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Denzel Washington on diversity and the Oscars

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Yes, the Oscars are unfair, says Denzel Washington, who says he knows from experience, but “just do the best you can do,” he tells Bill Whitaker.  The 61-year-old African-American actor has gone two for six in the Academy Awards over a career whose latest chapter puts the A-lister in the roles of director, producer and star actor in “Fences,” the film adaptation of August Wilson’s hit play.  Washington’s interview will be broadcast on 60 Minutes, Sunday, Dec. 18 at 7:30 p.m. ET and 7 p.m. PT.

Denzel Washington CBS News

Asked about the criticism of the Oscars’ lack of diversity, Washington says, “I’ve lived it.  I’ve been the guy at the Oscars without my name being called......when my name is called...when everybody thought they was going to call my name and they didn’t.”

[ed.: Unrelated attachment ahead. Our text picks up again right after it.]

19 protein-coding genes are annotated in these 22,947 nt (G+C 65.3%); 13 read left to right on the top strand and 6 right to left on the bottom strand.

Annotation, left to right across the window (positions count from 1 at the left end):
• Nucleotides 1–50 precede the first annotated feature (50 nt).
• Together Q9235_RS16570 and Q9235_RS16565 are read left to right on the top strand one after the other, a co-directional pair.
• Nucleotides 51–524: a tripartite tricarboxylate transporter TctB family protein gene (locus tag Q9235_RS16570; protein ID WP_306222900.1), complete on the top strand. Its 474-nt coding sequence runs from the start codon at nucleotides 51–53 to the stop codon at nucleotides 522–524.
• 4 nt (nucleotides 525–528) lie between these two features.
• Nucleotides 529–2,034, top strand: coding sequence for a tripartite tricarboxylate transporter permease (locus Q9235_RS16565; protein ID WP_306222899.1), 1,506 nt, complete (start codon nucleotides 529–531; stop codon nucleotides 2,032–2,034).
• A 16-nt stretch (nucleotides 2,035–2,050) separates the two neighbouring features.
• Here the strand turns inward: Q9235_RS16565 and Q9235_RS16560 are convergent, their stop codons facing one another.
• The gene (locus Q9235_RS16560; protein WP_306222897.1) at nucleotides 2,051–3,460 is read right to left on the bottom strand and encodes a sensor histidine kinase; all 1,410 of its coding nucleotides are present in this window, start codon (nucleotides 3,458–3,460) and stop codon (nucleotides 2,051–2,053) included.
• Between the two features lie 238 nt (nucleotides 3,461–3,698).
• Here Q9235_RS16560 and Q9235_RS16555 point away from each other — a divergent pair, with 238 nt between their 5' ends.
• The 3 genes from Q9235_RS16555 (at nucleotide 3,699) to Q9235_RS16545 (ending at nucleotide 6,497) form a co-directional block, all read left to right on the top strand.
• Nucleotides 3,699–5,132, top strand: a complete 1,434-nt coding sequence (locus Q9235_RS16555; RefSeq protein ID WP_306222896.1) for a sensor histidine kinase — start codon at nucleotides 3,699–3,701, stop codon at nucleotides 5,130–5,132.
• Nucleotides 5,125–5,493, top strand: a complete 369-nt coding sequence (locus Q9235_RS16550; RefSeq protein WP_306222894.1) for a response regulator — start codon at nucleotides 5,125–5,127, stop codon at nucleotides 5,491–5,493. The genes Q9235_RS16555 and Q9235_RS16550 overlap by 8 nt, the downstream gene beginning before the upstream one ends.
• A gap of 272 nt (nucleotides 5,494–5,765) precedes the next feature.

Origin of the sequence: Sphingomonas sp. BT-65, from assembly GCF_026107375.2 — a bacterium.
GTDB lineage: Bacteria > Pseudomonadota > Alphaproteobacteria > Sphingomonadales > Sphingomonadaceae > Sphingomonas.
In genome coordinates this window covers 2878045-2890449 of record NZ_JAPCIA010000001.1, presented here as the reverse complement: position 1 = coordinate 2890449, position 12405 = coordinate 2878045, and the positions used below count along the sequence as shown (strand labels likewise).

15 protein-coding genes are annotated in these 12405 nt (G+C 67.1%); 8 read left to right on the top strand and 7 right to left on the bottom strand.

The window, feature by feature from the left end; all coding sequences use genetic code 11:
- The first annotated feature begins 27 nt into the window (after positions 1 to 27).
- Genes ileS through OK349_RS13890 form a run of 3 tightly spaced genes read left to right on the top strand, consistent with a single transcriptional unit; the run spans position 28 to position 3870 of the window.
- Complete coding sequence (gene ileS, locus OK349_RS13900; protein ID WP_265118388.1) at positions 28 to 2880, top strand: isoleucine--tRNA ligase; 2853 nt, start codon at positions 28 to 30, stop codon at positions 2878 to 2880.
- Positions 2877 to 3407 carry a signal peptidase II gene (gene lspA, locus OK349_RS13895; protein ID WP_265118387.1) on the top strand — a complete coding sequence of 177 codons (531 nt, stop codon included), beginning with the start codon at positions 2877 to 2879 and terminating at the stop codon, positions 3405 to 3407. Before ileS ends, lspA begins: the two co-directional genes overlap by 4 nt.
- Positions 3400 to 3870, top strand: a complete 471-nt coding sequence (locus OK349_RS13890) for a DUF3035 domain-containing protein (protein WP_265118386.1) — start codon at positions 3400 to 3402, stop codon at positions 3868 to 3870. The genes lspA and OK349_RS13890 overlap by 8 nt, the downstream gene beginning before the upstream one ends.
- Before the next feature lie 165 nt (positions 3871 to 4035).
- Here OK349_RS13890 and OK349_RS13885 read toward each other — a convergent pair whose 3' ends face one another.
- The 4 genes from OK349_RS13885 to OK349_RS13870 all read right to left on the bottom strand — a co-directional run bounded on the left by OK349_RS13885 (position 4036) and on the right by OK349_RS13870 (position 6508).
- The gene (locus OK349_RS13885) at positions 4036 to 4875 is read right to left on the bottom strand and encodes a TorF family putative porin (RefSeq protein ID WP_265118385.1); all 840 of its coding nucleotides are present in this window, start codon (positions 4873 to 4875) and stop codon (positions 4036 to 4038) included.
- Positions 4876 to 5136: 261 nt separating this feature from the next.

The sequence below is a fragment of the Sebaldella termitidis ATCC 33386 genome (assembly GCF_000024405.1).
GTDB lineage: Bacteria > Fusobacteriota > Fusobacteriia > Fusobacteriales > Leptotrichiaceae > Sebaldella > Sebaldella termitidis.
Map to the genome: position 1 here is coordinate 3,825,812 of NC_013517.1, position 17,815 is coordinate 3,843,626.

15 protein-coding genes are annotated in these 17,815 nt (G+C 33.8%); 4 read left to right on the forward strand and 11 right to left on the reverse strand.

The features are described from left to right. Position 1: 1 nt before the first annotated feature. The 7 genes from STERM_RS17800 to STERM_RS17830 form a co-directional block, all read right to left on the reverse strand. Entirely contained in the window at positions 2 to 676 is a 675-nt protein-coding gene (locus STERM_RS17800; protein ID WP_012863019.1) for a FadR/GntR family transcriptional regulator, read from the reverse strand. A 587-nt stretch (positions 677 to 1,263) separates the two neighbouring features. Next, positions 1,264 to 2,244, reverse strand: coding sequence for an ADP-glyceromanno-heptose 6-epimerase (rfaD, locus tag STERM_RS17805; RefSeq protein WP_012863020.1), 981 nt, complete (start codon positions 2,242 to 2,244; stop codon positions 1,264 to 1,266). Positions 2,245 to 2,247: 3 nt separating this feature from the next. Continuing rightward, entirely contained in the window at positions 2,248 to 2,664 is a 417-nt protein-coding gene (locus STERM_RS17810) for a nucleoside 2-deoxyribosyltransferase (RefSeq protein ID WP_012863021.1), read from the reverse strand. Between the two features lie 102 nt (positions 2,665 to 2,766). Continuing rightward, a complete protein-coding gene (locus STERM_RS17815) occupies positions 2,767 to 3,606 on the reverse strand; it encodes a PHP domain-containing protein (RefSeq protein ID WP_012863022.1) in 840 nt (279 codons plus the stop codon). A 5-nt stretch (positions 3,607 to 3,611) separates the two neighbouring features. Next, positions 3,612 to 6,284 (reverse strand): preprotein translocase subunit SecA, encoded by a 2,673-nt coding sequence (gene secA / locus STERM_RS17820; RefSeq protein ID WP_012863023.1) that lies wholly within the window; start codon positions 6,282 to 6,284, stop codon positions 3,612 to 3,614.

To those who think the Academy’s process is unfair, he says, “Yeah, and so what? You going to give up? If you’re looking for an excuse, you’ll find one.” Is race the excuse? “You can find it wherever you like,” says Washington.  “Can’t live like that.  Just do the best you can do.”

For the past two years the Academy of Motion Picture Arts and Sciences has nominated only white actors in the acting categories. This year many predict that will change with several actors of color in films that are getting attention, including “Fences.”

Washington’s interests could help put more black actors up for other awards going forward. He has committed to HBO to film all of the Pulitzer-winning Wilson’s 10 plays. The highly acclaimed plays all describe the black experience over the 20th Century.

Whitaker visits the set of “Fences” in the Hill District of Pittsburg where the author Wilson grew up. In the house of the main characters, the Maxson family, Whitaker, an African-American who also grew up in Pennsylvania, sees a bit of his own life.  “I swear I know this house,” he tells Washington. “My aunt lived in this house.”  It was familiar and accurate down to the three pictures on the wall: Jesus, Martin Luther King, Jr., and John F. Kennedy, which Whitaker reports, “was in every African-American house.”  

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